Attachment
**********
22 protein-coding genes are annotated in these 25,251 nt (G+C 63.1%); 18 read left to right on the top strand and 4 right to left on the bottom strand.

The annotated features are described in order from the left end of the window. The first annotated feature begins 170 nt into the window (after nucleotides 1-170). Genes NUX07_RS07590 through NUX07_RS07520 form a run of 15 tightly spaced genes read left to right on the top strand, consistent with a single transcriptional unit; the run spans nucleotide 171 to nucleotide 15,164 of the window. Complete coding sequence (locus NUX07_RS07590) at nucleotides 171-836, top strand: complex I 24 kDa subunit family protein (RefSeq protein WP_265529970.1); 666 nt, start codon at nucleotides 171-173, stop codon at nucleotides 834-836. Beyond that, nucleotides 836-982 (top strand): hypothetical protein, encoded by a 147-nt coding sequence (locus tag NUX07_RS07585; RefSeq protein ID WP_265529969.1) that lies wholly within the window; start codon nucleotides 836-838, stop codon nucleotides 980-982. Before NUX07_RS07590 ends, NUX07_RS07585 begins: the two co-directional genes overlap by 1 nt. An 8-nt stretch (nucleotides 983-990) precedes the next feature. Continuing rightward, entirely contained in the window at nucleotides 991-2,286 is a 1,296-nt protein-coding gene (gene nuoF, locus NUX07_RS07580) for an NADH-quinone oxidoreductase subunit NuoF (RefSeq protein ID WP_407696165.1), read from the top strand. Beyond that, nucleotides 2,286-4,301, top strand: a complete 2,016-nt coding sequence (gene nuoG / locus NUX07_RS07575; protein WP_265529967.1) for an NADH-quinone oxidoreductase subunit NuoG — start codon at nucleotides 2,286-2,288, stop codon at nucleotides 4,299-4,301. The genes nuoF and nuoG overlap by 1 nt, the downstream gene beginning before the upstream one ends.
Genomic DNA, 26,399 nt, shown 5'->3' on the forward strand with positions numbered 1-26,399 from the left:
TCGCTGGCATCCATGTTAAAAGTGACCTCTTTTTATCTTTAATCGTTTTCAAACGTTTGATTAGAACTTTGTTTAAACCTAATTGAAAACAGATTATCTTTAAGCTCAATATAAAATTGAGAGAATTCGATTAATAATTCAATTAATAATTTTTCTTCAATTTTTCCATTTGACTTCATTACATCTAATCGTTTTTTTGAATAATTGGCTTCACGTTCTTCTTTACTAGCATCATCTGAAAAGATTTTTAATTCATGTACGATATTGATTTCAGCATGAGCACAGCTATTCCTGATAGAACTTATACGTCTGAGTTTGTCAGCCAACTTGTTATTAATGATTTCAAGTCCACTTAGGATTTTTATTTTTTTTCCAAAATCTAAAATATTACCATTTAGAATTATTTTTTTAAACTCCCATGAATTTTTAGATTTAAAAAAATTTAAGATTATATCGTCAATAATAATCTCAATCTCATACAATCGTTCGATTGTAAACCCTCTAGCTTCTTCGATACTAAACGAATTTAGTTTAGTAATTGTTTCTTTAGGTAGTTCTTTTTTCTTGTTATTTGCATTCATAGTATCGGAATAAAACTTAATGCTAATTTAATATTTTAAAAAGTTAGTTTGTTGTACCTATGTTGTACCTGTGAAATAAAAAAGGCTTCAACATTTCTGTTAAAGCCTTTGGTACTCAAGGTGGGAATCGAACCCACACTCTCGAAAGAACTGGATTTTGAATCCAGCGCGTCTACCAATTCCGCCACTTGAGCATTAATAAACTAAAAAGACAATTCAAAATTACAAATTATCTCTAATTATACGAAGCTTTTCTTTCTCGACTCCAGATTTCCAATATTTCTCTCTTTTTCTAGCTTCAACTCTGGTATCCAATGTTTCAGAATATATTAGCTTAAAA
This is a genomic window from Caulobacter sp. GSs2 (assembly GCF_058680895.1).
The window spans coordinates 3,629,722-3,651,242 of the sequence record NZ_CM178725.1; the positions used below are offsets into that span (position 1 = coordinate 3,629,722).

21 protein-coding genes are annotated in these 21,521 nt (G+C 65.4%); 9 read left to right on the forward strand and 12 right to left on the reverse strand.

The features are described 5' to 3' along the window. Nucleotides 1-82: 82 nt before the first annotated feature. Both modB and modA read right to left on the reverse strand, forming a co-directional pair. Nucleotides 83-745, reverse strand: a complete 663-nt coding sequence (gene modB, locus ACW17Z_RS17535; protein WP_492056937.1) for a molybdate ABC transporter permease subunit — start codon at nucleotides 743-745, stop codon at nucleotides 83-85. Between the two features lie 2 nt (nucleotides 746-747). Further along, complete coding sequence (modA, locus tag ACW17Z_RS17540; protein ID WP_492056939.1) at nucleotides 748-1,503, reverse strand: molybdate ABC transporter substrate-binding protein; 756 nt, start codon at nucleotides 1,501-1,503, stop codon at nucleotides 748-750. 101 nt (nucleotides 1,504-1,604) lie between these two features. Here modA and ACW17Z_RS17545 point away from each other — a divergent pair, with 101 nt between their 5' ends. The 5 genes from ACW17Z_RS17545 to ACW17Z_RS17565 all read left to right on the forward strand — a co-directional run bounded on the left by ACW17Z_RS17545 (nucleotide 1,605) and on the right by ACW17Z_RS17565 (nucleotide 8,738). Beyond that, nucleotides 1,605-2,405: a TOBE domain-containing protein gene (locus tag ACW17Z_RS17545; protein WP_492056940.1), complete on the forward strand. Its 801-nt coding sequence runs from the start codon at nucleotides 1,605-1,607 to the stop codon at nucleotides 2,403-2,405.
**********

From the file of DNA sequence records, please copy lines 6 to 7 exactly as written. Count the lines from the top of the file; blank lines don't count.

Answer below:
The window spans coordinates 3,629,722-3,651,242 of the sequence record NZ_CM178725.1; the positions used below are offsets into that span (position 1 = coordinate 3,629,722).

21 protein-coding genes are annotated in these 21,521 nt (G+C 65.4%); 9 read left to right on the forward strand and 12 right to left on the reverse strand.